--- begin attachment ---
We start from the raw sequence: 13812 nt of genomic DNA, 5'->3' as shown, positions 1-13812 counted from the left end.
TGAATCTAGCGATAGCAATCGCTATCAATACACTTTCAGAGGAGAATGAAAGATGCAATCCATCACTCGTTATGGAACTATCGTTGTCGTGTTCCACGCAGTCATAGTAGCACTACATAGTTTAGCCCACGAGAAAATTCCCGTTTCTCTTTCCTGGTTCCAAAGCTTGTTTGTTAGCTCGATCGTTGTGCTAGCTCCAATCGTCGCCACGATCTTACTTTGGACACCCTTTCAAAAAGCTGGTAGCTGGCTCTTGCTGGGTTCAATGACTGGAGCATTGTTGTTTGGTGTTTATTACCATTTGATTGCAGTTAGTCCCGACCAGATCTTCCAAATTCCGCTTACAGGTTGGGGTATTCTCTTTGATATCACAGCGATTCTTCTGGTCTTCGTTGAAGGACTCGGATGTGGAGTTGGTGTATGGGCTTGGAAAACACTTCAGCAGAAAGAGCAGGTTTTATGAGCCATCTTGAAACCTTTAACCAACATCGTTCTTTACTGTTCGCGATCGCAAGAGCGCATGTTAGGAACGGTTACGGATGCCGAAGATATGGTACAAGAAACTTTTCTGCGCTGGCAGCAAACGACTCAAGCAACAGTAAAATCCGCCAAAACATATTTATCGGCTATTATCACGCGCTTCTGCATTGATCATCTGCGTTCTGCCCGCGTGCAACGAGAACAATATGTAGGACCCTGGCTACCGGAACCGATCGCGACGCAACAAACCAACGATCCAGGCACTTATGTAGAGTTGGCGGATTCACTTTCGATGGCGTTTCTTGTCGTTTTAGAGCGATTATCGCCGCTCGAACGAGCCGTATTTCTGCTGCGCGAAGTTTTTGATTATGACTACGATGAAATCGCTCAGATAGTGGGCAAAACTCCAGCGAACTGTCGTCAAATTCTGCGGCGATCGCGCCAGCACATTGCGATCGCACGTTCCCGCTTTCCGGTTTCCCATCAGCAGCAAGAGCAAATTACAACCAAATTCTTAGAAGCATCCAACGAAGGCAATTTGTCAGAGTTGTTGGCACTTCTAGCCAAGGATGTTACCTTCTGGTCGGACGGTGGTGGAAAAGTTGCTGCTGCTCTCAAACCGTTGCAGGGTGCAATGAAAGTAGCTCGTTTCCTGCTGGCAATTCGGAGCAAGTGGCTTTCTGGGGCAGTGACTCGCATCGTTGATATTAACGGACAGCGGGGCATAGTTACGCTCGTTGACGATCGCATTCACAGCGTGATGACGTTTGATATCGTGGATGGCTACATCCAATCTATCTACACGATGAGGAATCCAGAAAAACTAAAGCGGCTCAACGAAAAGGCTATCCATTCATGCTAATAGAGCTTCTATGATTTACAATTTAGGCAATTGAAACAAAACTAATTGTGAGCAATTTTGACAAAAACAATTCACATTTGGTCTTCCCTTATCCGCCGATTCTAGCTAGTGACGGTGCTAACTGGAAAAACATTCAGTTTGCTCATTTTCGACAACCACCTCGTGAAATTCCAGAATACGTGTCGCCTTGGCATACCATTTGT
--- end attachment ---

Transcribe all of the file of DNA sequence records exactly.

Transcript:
We start from the raw sequence: 13812 nt of genomic DNA, 5'->3' as shown, positions 1-13812 counted from the left end.
TGAATCTAGCGATAGCAATCGCTATCAATACACTTTCAGAGGAGAATGAAAGATGCAATCCATCACTCGTTATGGAACTATCGTTGTCGTGTTCCACGCAGTCATAGTAGCACTACATAGTTTAGCCCACGAGAAAATTCCCGTTTCTCTTTCCTGGTTCCAAAGCTTGTTTGTTAGCTCGATCGTTGTGCTAGCTCCAATCGTCGCCACGATCTTACTTTGGACACCCTTTCAAAAAGCTGGTAGCTGGCTCTTGCTGGGTTCAATGACTGGAGCATTGTTGTTTGGTGTTTATTACCATTTGATTGCAGTTAGTCCCGACCAGATCTTCCAAATTCCGCTTACAGGTTGGGGTATTCTCTTTGATATCACAGCGATTCTTCTGGTCTTCGTTGAAGGACTCGGATGTGGAGTTGGTGTATGGGCTTGGAAAACACTTCAGCAGAAAGAGCAGGTTTTATGAGCCATCTTGAAACCTTTAACCAACATCGTTCTTTACTGTTCGCGATCGCAAGAGCGCATGTTAGGAACGGTTACGGATGCCGAAGATATGGTACAAGAAACTTTTCTGCGCTGGCAGCAAACGACTCAAGCAACAGTAAAATCCGCCAAAACATATTTATCGGCTATTATCACGCGCTTCTGCATTGATCATCTGCGTTCTGCCCGCGTGCAACGAGAACAATATGTAGGACCCTGGCTACCGGAACCGATCGCGACGCAACAAACCAACGATCCAGGCACTTATGTAGAGTTGGCGGATTCACTTTCGATGGCGTTTCTTGTCGTTTTAGAGCGATTATCGCCGCTCGAACGAGCCGTATTTCTGCTGCGCGAAGTTTTTGATTATGACTACGATGAAATCGCTCAGATAGTGGGCAAAACTCCAGCGAACTGTCGTCAAATTCTGCGGCGATCGCGCCAGCACATTGCGATCGCACGTTCCCGCTTTCCGGTTTCCCATCAGCAGCAAGAGCAAATTACAACCAAATTCTTAGAAGCATCCAACGAAGGCAATTTGTCAGAGTTGTTGGCACTTCTAGCCAAGGATGTTACCTTCTGGTCGGACGGTGGTGGAAAAGTTGCTGCTGCTCTCAAACCGTTGCAGGGTGCAATGAAAGTAGCTCGTTTCCTGCTGGCAATTCGGAGCAAGTGGCTTTCTGGGGCAGTGACTCGCATCGTTGATATTAACGGACAGCGGGGCATAGTTACGCTCGTTGACGATCGCATTCACAGCGTGATGACGTTTGATATCGTGGATGGCTACATCCAATCTATCTACACGATGAGGAATCCAGAAAAACTAAAGCGGCTCAACGAAAAGGCTATCCATTCATGCTAATAGAGCTTCTATGATTTACAATTTAGGCAATTGAAACAAAACTAATTGTGAGCAATTTTGACAAAAACAATTCACATTTGGTCTTCCCTTATCCGCCGATTCTAGCTAGTGACGGTGCTAACTGGAAAAACATTCAGTTTGCTCATTTTCGACAACCACCTCGTGAAATTCCAGAATACGTGTCGCCTTGGCATACCATTTGT